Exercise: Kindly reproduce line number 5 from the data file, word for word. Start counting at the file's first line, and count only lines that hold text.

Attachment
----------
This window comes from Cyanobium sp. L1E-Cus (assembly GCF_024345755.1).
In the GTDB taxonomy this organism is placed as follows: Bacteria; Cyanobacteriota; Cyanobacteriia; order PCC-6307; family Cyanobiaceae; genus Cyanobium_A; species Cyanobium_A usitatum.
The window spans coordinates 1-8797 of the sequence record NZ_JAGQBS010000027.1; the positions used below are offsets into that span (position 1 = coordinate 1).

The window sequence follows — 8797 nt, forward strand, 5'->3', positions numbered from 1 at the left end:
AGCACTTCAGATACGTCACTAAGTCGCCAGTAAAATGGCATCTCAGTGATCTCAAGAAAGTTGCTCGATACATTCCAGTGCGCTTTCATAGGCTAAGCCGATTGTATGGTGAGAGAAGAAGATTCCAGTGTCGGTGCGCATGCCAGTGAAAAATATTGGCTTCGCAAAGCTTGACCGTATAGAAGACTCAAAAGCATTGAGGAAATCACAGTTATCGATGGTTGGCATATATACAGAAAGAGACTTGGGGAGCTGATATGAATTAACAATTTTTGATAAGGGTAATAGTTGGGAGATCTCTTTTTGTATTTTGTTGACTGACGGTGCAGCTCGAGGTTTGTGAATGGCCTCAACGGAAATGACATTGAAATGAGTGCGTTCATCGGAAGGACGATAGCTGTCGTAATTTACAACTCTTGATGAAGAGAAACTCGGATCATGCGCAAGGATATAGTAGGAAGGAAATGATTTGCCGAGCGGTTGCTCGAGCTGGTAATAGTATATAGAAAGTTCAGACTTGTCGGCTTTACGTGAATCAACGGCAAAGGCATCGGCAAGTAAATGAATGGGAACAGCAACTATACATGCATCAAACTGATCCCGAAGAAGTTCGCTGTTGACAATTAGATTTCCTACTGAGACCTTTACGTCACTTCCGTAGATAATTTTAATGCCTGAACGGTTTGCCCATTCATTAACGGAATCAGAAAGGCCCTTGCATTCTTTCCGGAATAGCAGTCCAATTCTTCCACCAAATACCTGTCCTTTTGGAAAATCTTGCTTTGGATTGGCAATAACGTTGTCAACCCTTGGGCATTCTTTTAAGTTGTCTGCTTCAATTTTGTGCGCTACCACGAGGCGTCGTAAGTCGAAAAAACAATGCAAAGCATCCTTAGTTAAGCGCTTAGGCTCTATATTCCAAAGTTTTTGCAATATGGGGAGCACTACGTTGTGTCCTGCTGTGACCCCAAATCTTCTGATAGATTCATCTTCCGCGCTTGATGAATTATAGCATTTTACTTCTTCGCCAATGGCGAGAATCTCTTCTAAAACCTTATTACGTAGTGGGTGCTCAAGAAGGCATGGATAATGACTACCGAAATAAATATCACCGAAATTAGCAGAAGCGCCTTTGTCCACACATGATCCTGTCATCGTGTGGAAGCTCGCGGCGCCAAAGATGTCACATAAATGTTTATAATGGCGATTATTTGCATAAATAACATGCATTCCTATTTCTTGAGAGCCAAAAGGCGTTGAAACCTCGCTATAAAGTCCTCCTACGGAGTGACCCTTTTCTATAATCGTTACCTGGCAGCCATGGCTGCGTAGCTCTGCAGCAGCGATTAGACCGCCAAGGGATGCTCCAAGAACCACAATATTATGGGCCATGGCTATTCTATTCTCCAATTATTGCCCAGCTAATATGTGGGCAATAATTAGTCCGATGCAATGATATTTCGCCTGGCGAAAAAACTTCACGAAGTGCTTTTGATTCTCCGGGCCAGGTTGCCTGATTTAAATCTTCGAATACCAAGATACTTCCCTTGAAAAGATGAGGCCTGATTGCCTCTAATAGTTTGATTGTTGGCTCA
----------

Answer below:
AGCACTTCAGATACGTCACTAAGTCGCCAGTAAAATGGCATCTCAGTGATCTCAAGAAAGTTGCTCGATACATTCCAGTGCGCTTTCATAGGCTAAGCCGATTGTATGGTGAGAGAAGAAGATTCCAGTGTCGGTGCGCATGCCAGTGAAAAATATTGGCTTCGCAAAGCTTGACCGTATAGAAGACTCAAAAGCATTGAGGAAATCACAGTTATCGATGGTTGGCATATATACAGAAAGAGACTTGGGGAGCTGATATGAATTAACAATTTTTGATAAGGGTAATAGTTGGGAGATCTCTTTTTGTATTTTGTTGACTGACGGTGCAGCTCGAGGTTTGTGAATGGCCTCAACGGAAATGACATTGAAATGAGTGCGTTCATCGGAAGGACGATAGCTGTCGTAATTTACAACTCTTGATGAAGAGAAACTCGGATCATGCGCAAGGATATAGTAGGAAGGAAATGATTTGCCGAGCGGTTGCTCGAGCTGGTAATAGTATATAGAAAGTTCAGACTTGTCGGCTTTACGTGAATCAACGGCAAAGGCATCGGCAAGTAAATGAATGGGAACAGCAACTATACATGCATCAAACTGATCCCGAAGAAGTTCGCTGTTGACAATTAGATTTCCTACTGAGACCTTTACGTCACTTCCGTAGATAATTTTAATGCCTGAACGGTTTGCCCATTCATTAACGGAATCAGAAAGGCCCTTGCATTCTTTCCGGAATAGCAGTCCAATTCTTCCACCAAATACCTGTCCTTTTGGAAAATCTTGCTTTGGATTGGCAATAACGTTGTCAACCCTTGGGCATTCTTTTAAGTTGTCTGCTTCAATTTTGTGCGCTACCACGAGGCGTCGTAAGTCGAAAAAACAATGCAAAGCATCCTTAGTTAAGCGCTTAGGCTCTATATTCCAAAGTTTTTGCAATATGGGGAGCACTACGTTGTGTCCTGCTGTGACCCCAAATCTTCTGATAGATTCATCTTCCGCGCTTGATGAATTATAGCATTTTACTTCTTCGCCAATGGCGAGAATCTCTTCTAAAACCTTATTACGTAGTGGGTGCTCAAGAAGGCATGGATAATGACTACCGAAATAAATATCACCGAAATTAGCAGAAGCGCCTTTGTCCACACATGATCCTGTCATCGTGTGGAAGCTCGCGGCGCCAAAGATGTCACATAAATGTTTATAATGGCGATTATTTGCATAAATAACATGCATTCCTATTTCTTGAGAGCCAAAAGGCGTTGAAACCTCGCTATAAAGTCCTCCTACGGAGTGACCCTTTTCTATAATCGTTACCTGGCAGCCATGGCTGCGTAGCTCTGCAGCAGCGATTAGACCGCCAAGGGATGCTCCAAGAACCACAATATTATGGGCCATGGCTATTCTATTCTCCAATTATTGCCCAGCTAATATGTGGGCAATAATTAGTCCGATGCAATGATATTTCGCCTGGCGAAAAAACTTCACGAAGTGCTTTTGATTCTCCGGGCCAGGTTGCCTGATTTAAATCTTCGAATACCAAGATACTTCCCTTGAAAAGATGAGGCCTGATTGCCTCTAATAGTTTGATTGTTGGCTCA